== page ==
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Angus and Julia Stone & The Staves - Eventim Apollo, London 16/12/14

22 December 2014, 13:24 | Written by Sarah Joy

Having just heard the phrase ‘blood harmonies’ for the first time, a sibling double bill of Angus and Julia Stone and support band The Staves was quite the introduction to the idea that vocals blend better where there is a familial bond.

It’s a remarkable phenomenon that normally would be shrugged off but with the two outstanding performances from brothers and sisters from worlds apart, one pair from Australia and the other trio from Watford, it’s a concept worth Googling.

Take for example The Staves, three sisters, who opened the evening at the newly named Eventim Apollo with a peek of material from their forthcoming and long awaited debut album If I Was that was helped into being this year by Bon Iver (or Justin Vernon) in his shed studio in icy Wisconsin.

As they edged up to the spotlit microphones, accompanied simply by one acoustic guitar and the occasional ukulele, their three voices truly became one. Melodic and nostalgic folk, there is something that harks back to the days of Woodstock with the long hair, unfolding stories and timeless notes.

Latest single “Blood I Bled” from their EP of the same name still got a look in, as did old favourite “Mexico”, whose simple fingerpicking created the perfect based for layers of angelic harmonies. With The Staves, it's kind of like watching a three-headed less neurotic Joni Mitchell perform. That is meant in a complimentary way, as they really are the epitome of aural beauty.

With some epic production in the lighting department, Angus and Julia Stone, the sibling powerhouse, pushed the delicacy of The Staves onto the back burner as the strobe filled intro of “A Heartbreak” hailed the arrival of some heavier strand of folk blues.

Everything about the Stones screams laid back surfer vibes, from the beanie hats and beards to the relaxed Americana-style whispering. Their songs are filled with references to teenage angst and could soundtrack even the most dramatic of OC episodes. Saying that is not an insult though, as their voices are extraordinary and their chord progressions perfectly devised for emotional effect.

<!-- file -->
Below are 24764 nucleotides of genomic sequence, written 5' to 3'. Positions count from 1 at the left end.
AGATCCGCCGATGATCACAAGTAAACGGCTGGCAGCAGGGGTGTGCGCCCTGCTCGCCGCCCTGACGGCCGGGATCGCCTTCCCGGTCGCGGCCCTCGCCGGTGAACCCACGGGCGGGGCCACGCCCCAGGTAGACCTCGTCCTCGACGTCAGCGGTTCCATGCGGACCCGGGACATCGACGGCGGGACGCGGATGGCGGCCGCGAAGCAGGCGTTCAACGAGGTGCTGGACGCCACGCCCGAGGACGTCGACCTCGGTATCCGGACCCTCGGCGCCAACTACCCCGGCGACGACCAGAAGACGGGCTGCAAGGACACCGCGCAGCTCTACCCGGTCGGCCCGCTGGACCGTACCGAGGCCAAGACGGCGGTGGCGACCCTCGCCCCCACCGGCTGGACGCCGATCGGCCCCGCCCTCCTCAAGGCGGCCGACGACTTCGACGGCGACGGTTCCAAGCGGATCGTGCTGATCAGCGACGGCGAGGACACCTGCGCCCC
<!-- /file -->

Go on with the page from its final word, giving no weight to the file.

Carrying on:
Even with the input of the legendary Rick Rubin on their comeback joint album after spending some time doing solo projects, their united sound has remained fairly constant, honed on the road and in dive open mic bars around the very area the Apollo stands on. In between songs, the pair recounted these tales of the bohemian life before their big break where five of them lived in a one bed flat during the early days.

At one point Julia reverted back to her first instrument of trumpet on the jazzier "Private Lawns" as banjo accompanied her. It was these change ups that kept the entire show varied as musicians moved between piano, brass and strings with ease.

The classic cover of Grease’s “You’re The One That I Want” was met with a lot of love from the audience and it received a Christmas make over as crowd participation was encouraged in the form of “Ho Ho Ho’s” after the heart yearning chorus, which injected some humour to the otherwise lamenting rendition.

With a one-woman stage invasion and a lot of whopping for Angus Stone from female fans, the night was drawn to a surprisingly raucous close for what was expected to be a folky night. With two great acts on the same bill, it was evitable that a toss up in terms of performance would occur but with a double doses of these mystical blood harmonies, it was all around vocals that really stole the show.

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